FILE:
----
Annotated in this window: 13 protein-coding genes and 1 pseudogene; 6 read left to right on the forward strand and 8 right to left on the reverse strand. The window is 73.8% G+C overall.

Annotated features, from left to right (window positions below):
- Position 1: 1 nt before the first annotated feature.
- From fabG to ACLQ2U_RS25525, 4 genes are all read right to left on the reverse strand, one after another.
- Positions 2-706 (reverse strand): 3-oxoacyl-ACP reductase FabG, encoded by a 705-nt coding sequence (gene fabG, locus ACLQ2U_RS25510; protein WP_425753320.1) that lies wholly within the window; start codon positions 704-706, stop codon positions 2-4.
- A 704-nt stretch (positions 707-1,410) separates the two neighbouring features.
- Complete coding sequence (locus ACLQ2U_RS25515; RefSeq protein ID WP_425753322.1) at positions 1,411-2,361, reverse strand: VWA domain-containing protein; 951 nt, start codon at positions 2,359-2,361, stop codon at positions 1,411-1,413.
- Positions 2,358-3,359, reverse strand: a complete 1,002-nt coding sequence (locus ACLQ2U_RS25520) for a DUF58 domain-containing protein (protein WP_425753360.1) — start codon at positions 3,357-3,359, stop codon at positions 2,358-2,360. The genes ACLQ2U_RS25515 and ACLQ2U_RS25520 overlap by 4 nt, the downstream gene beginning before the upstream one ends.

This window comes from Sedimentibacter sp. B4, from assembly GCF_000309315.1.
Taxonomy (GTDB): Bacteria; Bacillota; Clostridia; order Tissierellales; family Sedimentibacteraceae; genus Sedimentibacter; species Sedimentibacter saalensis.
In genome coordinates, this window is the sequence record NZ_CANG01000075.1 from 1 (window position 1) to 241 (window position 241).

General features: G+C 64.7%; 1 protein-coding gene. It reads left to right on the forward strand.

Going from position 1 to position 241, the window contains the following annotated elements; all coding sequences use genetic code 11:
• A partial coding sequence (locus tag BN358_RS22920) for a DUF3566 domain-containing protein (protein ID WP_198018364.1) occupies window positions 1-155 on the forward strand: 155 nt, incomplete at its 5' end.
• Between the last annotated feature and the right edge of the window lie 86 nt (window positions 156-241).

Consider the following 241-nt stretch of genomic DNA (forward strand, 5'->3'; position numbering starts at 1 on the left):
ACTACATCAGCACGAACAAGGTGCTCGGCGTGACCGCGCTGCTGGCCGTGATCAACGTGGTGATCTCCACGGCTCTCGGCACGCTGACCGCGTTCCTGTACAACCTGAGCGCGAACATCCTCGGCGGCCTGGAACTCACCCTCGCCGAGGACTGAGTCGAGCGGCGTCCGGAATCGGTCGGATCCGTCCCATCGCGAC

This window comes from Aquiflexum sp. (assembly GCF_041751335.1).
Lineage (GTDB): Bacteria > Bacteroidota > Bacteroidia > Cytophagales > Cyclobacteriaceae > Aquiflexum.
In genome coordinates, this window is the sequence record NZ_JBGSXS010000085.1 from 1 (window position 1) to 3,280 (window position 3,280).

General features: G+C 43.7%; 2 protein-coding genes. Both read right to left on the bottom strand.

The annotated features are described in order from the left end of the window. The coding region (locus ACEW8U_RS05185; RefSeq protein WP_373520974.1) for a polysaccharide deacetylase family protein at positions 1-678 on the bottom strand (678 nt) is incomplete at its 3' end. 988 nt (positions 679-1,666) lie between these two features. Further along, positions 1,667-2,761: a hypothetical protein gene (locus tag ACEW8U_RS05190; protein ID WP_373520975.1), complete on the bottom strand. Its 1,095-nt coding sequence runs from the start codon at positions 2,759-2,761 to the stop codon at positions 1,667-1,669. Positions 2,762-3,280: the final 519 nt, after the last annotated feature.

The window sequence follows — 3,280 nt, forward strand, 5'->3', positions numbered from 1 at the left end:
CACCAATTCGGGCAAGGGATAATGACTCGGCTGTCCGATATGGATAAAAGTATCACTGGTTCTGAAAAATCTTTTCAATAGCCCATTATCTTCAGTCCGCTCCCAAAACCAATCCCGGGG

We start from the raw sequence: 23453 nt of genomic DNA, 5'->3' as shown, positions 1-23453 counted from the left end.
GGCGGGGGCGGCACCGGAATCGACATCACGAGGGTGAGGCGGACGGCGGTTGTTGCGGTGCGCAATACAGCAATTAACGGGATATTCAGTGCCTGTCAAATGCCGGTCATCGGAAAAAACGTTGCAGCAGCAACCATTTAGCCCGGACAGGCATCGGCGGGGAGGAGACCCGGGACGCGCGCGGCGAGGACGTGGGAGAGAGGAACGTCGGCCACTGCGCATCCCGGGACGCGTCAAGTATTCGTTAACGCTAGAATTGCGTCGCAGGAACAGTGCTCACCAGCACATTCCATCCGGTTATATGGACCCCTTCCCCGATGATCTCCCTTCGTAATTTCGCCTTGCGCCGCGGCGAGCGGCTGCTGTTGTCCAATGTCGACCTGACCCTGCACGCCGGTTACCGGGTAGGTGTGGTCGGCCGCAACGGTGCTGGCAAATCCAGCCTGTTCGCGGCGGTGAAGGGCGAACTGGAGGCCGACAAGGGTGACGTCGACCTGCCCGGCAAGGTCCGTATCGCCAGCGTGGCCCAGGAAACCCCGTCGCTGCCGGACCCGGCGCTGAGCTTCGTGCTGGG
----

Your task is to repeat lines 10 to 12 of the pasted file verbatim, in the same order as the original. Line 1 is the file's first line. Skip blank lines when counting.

Taxonomy (GTDB): Bacteria; Bacillota; Clostridia; order Tissierellales; family Sedimentibacteraceae; genus Sedimentibacter; species Sedimentibacter saalensis.
In genome coordinates, this window is the sequence record NZ_CANG01000075.1 from 1 (window position 1) to 241 (window position 241).

General features: G+C 64.7%; 1 protein-coding gene. It reads left to right on the forward strand.